Announcing the new rules on Wednesday, Communications Minister Paul Fletcher echoed the broadcasters’ argument: “Almost nobody watches children’s content on commercial television.” The new rules will mean networks are no longer obliged to air animated shows like Beat Bugs (image at top) and Alien TV.
Trade body Screen Producers Australia (SPA) condemned the changes, predicting that “thousands of jobs” will be lost and the production of Australian and children’s content will fall by “at least half.” In a statement, CEO Matthew Deaner said:
Deregulation of legacy platforms without a transition plan into regulation of new platforms creates a disjointed and incomplete policy response that tinkers around the edges, appears to have been driven by old-world thinking, and has scant regard to the future of Australian screen content. A once-in-a-generation chance to reset the foundations for Australian stories for future generations and bring regulation into the 21st century has been presented to the government in a unified way by the screen industry and the response presented today falls short and needs rethinking.
The “new platforms” Deaner mentions are central to this debate. Streaming platforms like Netflix and Amazon have drawn audiences away from linear broadcasters while escaping regulation in the country. Producers had hoped that, far from watering down the quotas, the government would extend them to the streamers — a policy it had considered. That isn’t happening yet, but the streamers will now be required to report their content acquisitions to the government.
To support producers, the government has also unveiled a new funding package. The Australian Children’s Television Foundation, a nonprofit children’s media organization, will receive USD$14 million, while Screen Australia will be given USD$21 million for the production of local drama, documentary, and kids’ content. Another USD$2 million will go toward supporting screenwriting and script development. Fletcher explained:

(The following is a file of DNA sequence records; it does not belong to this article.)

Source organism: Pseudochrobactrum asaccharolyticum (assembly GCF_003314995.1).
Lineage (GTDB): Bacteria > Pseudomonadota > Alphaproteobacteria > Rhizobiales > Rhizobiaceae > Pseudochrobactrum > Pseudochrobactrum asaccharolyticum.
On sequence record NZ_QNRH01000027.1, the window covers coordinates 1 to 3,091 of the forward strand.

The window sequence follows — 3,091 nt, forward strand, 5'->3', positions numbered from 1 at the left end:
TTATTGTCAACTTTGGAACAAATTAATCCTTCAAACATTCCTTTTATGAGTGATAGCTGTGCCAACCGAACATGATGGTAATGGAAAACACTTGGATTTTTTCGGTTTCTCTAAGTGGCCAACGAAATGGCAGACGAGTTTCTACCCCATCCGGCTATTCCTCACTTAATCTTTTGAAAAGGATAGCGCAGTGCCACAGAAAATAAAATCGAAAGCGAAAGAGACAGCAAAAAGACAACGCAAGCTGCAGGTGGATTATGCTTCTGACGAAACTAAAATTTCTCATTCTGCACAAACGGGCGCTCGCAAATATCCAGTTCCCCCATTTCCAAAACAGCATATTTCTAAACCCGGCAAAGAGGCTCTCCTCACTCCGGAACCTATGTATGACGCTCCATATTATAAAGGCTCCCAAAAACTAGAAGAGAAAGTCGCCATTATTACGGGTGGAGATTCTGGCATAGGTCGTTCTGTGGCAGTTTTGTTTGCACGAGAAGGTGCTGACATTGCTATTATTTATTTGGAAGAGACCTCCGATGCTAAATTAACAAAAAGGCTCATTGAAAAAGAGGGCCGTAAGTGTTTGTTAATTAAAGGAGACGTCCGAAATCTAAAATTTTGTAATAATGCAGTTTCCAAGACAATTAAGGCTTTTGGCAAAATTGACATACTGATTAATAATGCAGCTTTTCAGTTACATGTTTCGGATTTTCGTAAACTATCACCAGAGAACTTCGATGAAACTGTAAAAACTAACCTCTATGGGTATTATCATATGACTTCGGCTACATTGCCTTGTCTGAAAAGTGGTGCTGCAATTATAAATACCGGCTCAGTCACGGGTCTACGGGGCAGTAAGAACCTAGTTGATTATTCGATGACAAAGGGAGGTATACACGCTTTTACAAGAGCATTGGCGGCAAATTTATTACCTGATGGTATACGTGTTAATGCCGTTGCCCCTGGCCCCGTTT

Our direct funding … complements what the broadcasters might choose to do. The most popular programs for children are overwhelmingly on ABC [Australian Broadcasting Corporation] and children are high users of downloaded content, streaming content. What we want to do is continue to support Australian high-quality children’s tv to be shown in Australia and globally.
In its statement, SPA welcomed the funds, but added that they won’t offset the damage caused by the changes to the quotas:
Additional funding … is welcome, however with no regulation to stimulate commissions, we are concerned as to the effectiveness of this as a measure to meet the needs of Australia’s child audiences as it doesn’t in its own right trigger production and could amount simply to development of projects with no pathway to audiences … No amount of incentives can protect a sector that starts to structurally become reliant on irregular and patchy commissioning.
This dispute resembles a debate currently playing out in the European Union, where local production quotas currently imposed on networks are due to be extended to streamers. In France, Netflix is actively resisting this change.